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Society Islands

Society Islands
Native name:
Îles de la Société (French) / Tōtaiete mā (Tahitian)
Unofficial flag of the Leeward Islands (Society Islands).svg
Unofficial flag of the Leeward Islands
Karta FP Societe isl.PNG
Society Islands is located in Pacific Ocean
Society Islands
Society Islands
Society Islands is located in French Polynesia
Society Islands
Society Islands
Geography
LocationPacific Ocean
Coordinates17°32′S 149°50′W / 17.533°S 149.833°W / -17.533; -149.833
ArchipelagoPolynesia
Total islands14
Major islandsTahiti, Moorea, Raiatea, Bora Bora, Huahine
Area1,590 km2 (610 sq mi)
Highest elevation2,241 m (7,352 ft)
Highest pointMont Orohena
Administration
CollectivityFrench Polynesia French Polynesia
Largest settlementPapeete (pop. 26,925[1])
Demographics
Population275,918[1] (2017)
Pop. density148 /km2 (383 /sq mi)

The Society Islands (French: Îles de la Société, officially Archipel de la Société; Tahitian: Tōtaiete mā) are an archipelago located in the South Pacific Ocean. Politically, they are part of French Polynesia, an overseas country of the French Republic. Geographically, they form part of Polynesia.

The archipelago is believed to have been named by Captain James Cook during his first voyage in 1769, supposedly in honour of the Royal Society, the sponsor of the first British scientific survey of the islands; however, Cook stated in his journal that he called the islands Society "as they lay contiguous to one another."[2]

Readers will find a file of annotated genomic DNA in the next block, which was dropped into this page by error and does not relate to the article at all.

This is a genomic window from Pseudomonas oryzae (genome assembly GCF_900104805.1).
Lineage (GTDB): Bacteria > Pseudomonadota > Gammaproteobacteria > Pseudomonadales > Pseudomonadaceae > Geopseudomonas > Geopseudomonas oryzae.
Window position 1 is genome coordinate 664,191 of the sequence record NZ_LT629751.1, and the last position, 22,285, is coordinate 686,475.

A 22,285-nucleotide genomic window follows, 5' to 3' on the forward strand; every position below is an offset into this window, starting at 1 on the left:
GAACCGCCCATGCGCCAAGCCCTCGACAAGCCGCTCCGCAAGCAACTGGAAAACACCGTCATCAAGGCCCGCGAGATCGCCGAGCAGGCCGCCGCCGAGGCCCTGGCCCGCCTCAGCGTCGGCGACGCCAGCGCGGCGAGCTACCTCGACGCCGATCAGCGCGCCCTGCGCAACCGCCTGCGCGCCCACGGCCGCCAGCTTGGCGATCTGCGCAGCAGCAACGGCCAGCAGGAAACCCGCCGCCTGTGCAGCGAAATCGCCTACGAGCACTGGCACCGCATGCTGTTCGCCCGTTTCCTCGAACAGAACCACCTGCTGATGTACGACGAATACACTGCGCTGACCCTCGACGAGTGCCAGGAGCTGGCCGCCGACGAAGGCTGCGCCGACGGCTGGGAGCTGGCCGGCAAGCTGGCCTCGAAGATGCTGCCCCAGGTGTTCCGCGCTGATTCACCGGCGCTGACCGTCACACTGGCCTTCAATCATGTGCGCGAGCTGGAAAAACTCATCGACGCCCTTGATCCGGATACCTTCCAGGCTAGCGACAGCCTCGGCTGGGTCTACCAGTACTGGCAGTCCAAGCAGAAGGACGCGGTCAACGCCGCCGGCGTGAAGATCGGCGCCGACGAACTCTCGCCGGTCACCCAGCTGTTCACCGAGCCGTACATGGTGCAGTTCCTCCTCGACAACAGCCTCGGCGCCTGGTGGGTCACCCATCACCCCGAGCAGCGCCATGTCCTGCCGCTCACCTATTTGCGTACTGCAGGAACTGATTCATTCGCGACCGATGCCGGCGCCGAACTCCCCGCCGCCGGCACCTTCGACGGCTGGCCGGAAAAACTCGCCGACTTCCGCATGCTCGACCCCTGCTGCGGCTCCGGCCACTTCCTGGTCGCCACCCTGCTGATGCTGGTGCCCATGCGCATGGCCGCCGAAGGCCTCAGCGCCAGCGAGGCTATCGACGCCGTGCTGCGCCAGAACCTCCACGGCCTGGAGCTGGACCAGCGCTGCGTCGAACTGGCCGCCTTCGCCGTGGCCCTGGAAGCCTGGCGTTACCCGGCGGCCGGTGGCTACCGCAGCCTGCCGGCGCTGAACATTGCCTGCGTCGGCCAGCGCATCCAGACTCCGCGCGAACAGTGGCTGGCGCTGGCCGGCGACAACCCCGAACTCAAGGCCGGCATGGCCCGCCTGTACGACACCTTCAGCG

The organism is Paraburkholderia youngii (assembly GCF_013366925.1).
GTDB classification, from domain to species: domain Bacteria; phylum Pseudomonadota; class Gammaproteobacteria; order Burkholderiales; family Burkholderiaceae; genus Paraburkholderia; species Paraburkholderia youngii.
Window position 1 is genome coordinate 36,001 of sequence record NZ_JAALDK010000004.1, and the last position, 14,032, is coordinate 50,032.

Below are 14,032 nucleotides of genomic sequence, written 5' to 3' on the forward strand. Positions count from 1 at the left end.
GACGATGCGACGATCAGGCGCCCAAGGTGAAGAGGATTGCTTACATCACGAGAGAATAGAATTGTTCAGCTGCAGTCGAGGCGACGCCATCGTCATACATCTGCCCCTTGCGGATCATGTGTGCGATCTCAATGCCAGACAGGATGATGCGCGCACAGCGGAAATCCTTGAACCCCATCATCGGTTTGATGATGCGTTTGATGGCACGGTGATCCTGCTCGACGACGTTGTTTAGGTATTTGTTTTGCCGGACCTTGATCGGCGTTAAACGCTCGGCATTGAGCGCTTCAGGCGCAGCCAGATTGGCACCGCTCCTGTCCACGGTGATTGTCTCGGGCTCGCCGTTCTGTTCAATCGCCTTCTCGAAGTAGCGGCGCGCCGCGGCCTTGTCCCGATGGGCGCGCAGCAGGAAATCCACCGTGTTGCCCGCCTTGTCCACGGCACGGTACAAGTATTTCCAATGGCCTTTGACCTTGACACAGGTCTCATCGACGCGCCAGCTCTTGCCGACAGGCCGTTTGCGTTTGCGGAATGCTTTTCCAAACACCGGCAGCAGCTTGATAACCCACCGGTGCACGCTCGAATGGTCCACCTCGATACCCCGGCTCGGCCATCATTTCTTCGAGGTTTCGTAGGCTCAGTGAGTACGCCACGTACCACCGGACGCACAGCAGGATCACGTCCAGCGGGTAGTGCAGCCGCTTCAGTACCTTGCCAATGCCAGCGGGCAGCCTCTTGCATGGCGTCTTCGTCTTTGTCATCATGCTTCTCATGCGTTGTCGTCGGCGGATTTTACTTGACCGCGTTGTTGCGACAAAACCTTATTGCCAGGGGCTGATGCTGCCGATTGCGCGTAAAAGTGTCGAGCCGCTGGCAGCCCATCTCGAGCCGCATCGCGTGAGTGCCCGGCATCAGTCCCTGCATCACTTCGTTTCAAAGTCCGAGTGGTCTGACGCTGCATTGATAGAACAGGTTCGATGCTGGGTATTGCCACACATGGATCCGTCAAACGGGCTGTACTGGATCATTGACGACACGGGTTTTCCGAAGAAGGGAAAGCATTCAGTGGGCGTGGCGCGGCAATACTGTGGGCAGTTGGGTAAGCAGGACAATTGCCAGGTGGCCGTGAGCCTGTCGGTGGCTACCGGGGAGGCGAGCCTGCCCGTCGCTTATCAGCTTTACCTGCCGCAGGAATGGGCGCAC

Geography

The islands are divided, both geographically and administratively, into two groups:

The islands became a French protectorate in 1843 and a colony in 1880 under the name of French Establishments of Oceania (Établissements Français d'Océanie, EFO). They have a population of 275,918 inhabitants (as of 2017).[1] They cover a land area of 1,590 square kilometres (610 sq mi).

History

Dating colonization

The first Polynesians are understood to have arrived on these islands around 1000 AD.[3][4][5]

Myth origin

The islanders explain their origins in term of a myth. The feathered god Ta'aroa lay in his shell. He called out but no-one answered, so he went back into his shell, where he stayed for aeons. When he came out he changed his body into the multi-layered dome of the sky. Other parts of his body he transformed into Papa-fenua, the earth. Other parts he made into Te Tuma, the ata, or shadow of his phallus. Ta'aroa said, "Cast your eyes on my phallus. Gaze upon it and insert it in the earth." He came down to earth at "Opoa in Havai'i" (now Ra'iatea), one of the most sacred places in the Society Islands. Other gods were created, and these ran directly into the time of the people. The high chiefs or ari'i rahi were descendants from the gods, reckoned to be forty generation previously. In their presence commoners showed respect by stripping to the waist. The high chiefs erected marae as places of worship.

HMS Resolution and Discovery in Huahine, commanded by James Cook, depicted by John Cleveley. National Maritime Museum, Greenwich.